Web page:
2. Creating systems of intervention to provide students with additional time and support for learning.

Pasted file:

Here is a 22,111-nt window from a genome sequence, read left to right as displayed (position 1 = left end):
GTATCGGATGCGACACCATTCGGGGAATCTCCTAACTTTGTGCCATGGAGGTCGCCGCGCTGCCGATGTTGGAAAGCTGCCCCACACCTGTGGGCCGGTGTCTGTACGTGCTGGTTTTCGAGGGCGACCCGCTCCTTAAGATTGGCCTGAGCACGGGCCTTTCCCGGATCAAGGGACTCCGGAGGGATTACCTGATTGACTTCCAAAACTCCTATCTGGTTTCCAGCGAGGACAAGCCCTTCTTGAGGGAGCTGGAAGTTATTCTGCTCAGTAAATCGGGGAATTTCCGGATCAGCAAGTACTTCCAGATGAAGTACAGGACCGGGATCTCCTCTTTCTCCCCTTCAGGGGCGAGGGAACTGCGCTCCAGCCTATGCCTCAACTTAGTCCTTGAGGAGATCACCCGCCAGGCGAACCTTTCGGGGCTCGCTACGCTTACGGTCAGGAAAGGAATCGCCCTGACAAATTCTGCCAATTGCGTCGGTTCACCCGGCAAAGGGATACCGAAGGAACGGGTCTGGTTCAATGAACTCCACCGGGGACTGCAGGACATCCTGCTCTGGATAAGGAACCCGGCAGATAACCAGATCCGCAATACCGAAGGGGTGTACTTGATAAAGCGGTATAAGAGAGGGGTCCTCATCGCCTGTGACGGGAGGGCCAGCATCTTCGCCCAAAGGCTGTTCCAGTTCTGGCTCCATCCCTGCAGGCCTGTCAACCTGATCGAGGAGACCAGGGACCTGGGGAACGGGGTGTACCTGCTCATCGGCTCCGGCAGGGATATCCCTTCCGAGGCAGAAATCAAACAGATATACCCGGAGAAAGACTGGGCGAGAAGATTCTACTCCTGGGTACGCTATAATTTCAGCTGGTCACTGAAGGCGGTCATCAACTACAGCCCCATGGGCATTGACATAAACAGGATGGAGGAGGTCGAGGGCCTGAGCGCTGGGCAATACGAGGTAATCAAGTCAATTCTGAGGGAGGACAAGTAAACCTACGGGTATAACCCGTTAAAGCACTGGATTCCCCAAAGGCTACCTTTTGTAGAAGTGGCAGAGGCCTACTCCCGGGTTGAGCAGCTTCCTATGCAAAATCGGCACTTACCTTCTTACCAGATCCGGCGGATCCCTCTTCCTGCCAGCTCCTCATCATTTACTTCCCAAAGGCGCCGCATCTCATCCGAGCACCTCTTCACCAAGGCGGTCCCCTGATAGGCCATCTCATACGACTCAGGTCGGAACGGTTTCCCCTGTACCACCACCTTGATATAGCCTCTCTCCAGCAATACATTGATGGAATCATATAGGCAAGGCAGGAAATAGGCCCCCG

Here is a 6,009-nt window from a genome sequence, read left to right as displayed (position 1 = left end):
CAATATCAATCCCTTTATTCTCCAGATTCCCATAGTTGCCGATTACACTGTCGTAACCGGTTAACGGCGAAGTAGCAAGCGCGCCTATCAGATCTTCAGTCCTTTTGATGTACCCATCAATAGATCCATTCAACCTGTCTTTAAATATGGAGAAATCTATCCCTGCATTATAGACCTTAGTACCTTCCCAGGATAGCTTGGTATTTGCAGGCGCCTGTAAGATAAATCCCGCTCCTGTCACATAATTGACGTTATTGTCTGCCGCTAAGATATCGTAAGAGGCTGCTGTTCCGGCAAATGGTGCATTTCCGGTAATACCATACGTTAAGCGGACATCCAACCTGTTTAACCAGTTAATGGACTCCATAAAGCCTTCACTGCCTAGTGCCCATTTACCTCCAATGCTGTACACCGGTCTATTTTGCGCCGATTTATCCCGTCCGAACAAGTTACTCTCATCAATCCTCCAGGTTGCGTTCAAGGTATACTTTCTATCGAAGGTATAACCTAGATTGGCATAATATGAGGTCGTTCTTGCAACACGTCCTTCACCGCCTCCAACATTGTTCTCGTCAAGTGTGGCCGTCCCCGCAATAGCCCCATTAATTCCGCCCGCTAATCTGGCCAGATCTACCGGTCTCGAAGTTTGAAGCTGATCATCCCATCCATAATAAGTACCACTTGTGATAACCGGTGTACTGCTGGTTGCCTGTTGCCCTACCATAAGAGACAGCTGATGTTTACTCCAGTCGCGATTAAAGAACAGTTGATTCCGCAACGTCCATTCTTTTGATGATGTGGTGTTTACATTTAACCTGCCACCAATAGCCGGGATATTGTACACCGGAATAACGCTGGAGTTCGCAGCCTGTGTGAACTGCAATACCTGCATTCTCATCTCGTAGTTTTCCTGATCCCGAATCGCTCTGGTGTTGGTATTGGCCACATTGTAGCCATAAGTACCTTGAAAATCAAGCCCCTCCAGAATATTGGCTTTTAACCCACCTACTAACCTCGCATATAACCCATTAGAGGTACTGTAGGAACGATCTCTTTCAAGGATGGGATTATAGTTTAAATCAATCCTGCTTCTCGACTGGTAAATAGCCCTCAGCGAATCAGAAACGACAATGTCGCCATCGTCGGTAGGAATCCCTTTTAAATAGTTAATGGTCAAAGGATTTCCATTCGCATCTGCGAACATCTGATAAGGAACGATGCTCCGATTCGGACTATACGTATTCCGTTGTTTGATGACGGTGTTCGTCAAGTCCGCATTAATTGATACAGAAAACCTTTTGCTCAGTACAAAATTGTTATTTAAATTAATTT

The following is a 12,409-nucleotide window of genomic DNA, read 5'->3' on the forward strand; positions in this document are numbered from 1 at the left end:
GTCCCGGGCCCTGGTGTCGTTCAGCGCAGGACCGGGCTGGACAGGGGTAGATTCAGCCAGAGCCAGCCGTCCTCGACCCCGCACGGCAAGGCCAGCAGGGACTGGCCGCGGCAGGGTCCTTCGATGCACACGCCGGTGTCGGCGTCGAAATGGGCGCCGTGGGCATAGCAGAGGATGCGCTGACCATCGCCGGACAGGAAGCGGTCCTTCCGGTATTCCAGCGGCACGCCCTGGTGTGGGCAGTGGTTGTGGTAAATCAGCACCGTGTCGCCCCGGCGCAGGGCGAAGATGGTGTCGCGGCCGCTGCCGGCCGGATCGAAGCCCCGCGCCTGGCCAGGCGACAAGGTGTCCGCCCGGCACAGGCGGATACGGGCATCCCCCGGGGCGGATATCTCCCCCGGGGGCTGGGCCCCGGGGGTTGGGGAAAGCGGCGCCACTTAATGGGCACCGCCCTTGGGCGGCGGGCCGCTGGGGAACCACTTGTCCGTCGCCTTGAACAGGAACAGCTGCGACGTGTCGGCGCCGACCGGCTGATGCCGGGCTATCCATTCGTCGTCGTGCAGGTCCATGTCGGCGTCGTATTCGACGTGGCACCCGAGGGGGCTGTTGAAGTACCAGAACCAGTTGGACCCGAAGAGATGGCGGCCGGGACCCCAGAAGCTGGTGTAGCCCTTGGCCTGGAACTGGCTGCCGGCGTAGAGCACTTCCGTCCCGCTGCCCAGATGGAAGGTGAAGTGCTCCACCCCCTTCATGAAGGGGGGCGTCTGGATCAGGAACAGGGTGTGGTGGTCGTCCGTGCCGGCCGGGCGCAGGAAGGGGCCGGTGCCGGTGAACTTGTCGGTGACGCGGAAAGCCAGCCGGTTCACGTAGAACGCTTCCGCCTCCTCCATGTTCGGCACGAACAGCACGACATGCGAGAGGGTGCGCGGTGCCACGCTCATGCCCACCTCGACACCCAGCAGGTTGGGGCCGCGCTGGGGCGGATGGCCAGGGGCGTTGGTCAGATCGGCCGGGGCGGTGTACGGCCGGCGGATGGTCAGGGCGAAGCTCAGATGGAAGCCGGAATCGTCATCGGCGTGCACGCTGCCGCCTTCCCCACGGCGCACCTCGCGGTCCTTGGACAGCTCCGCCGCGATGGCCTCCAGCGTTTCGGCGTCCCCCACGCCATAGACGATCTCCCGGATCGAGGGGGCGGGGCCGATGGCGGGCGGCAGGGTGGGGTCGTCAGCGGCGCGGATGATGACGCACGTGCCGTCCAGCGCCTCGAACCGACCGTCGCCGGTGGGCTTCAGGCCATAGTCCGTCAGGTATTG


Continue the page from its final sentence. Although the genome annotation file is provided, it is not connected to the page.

Teachers give Common Formative Assessments in each instructional unit, for pre, mid, and post tests. This data is charted and shared among the PLC. Student strengths and weaknesses, as well as class strengths and weaknesses are analyzed so that teachers can compare instructional strategies and build on the strengths of one another. After the mid and post tests, teachers plan buffer days to address students in need of Tier 2 intervention or extension. Buffer days activities are differentiated so that students can get help in their area of need or continue learning through an extension activity. Some examples of this include teachers organizing learning stations within their classroom based on different standards, teachers assigning individual remedial activities or extension in Google Classroom (students get assigned different work based on their need), or even reorganizing multiple teams of students into areas of need and redistributing them with a teacher to address that need (for example, three Science teachers each doing a different thing in three different rooms, with students placed there by need as opposed to by team). Tier 2 and Tier 3 intervention time for Reading and Math takes place daily during 6th Block. Students are placed in Tier 2 intervention classes based on continuously struggling with grade level content. For Tier 3 groups, multiple years of GA Milestones scores and benchmark data are used to place students in these groups. Their progress is monitored in the intervention programs that are used (Ascend Math and Reading Plus) and reevaluated every 4 ½ weeks to determine if other students need to be moved in or if some students can be moved out of these classes. This mainly applies to new students to our school. Most Tier 3 students stay in these classes for the full year because they are multiple grade levels behind. Students in need of Tier 3 intervention in both Reading and Math are placed in a class that is designed to give help in both subjects. Students not needing intervention are placed in a 6th Block class designed to provide enrichment activities in all core content areas.